Author Topic: Briefs time again...  (Read 173 times)

Offline Starfox

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Briefs time again...
« on: February 28, 2020, 12:57:37 PM »
CD Projekt red has Ubisoft in sight.

In Europe at least. It appear that thanks to the incredible recent renewal of The Witcher 3 sales due to The Witcher Netflix series (The Witcher 3 on Steam was recently played by more concurrent players per day than it was just after its initial release 5 years ago which is certainly a first for any video game) and the anticipation of the arrival of Cyberpunk 2077 this Fall, the latest market valuation of CDPR places them right into the wheel of Ubisoft, their main opposition on the European market. As a side note it seems that The Witcher franchise is currently in auto sustaining mode. Since 2007 The games pulled the sales of the books by Andrezj Sapkowski up worldwide then all the publicity around The Witcher 3 made the franchise appealing to Netflix and finally the Netflix show drove up both the sales of the books and the games with a new public that did not know about the franchise but are now eager to play the games and read the books. For the past year or so, sales of the Witcher 3 have been multiplied by %554 all platforms confounded (that include the recent release on the Nintendo Switch -- for which CDPR prepared a little surprise, one can play the game on PC and port the saves on the Switch to continue playing on the go and vice versa).

The lesson to learn here is: instead of going crazy on micro-transactions, loot boxes and generally trying to abuse consumers, just deliver a pretty good game, a game that will still be on top 5 years later. Sure you might not see the benefits immediately but in the long run, you might end up catching with the competition big time. Here's hoping that Cyberpunk 2077 will follow in the wake. Companies not trying to scam their consumers deserve the good things as far as I'm concerned because if they win, we win.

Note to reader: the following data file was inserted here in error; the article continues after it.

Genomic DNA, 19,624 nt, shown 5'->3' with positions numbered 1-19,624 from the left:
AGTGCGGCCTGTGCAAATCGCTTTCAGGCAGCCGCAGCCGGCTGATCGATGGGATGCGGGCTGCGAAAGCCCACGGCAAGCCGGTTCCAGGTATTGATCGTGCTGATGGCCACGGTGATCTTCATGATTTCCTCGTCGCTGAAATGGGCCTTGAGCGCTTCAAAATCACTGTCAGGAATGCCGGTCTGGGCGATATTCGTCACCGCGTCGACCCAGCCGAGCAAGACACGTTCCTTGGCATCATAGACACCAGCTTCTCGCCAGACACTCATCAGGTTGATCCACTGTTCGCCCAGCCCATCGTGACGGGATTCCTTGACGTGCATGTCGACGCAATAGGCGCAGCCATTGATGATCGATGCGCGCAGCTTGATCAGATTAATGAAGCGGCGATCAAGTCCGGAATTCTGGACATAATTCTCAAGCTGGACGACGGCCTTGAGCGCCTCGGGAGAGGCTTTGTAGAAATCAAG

Epic Games Store vs Steam

Here we go again but this time with some figures because the first game that a year ago was an Epic Games Exclusive, Metro Exodus, has been on Steam for about a month. How does it fare? Well during this period the game sold 200,000 copies on Steam. Yep, that's true. So that means that at least 200,000 people don't care about the Epic Games Store for whatever reason. And the kicker there is this: a lot of those people would have probably bought the game full price on its original release if it had been available on all distribution platform (I might have done that and I certainly would have done that for The Outer Worlds and The Sinking City). Instead of that they get the game with a discount (the game on Steam cost about 75% of it's original price) and possibly wait for a sale to get even more discount. What's more, the game was patched so one gets to avoid all the nasty release bugs instead of playing Guinea pigs. So I guess... thanks Epic, not only you contributed to me saving money but what's more, I didn't have to suffer through the potential release flaws.

It will be interesting to follow the sales figures of Metro Exodus on Steam during the next months.

Take 2 and Rockstar lost it

Take 2 tried and apparently succeeded in taking down a mod for Red Dead Redemption 2. Why? Because in it the modder presented a sex scene... without any nudity whatsoever and with animations and sounds taken from the game itself. The official reason why Take 2 and Rockstar fired a broadside is because the said mod broke the EULA (which of course is total BS because  I've read the EULA and as it is worded any and all mods for Red Dead Redemption 2 are strictly forbidden and yet mods exist for the game with which the plaintiffs have no problems). So the real reason? The real reason is apparently that Rockstar and Take 2 suffer from, shall we say a mild case of paranoia due to the Hot Coffee affair (hidden development code that was left in GTA San Andreas several years back picturing explicit sex scenes) for which they came under fire back then, legally. The problem is that we are talking about modders here. Developers are not responsible for the content produced by the modding community (it's a thing that has always been understood) so why the extra and frankly unnecessary actions, including legal threats against the modder?

The message that Take 2 and Rockstar want to convey seems to be... "it's fine modding the game because we realize that we don't allow modders the game will be dead in a couple of years, but there's a limit". Which seems to be weird for a developer and a publisher responsible for things like the GTA series. So road killing a random innocent bystander is OK but sex is not. I can't even begin to tell you how weird (and wrong) that rings to the hears of an European.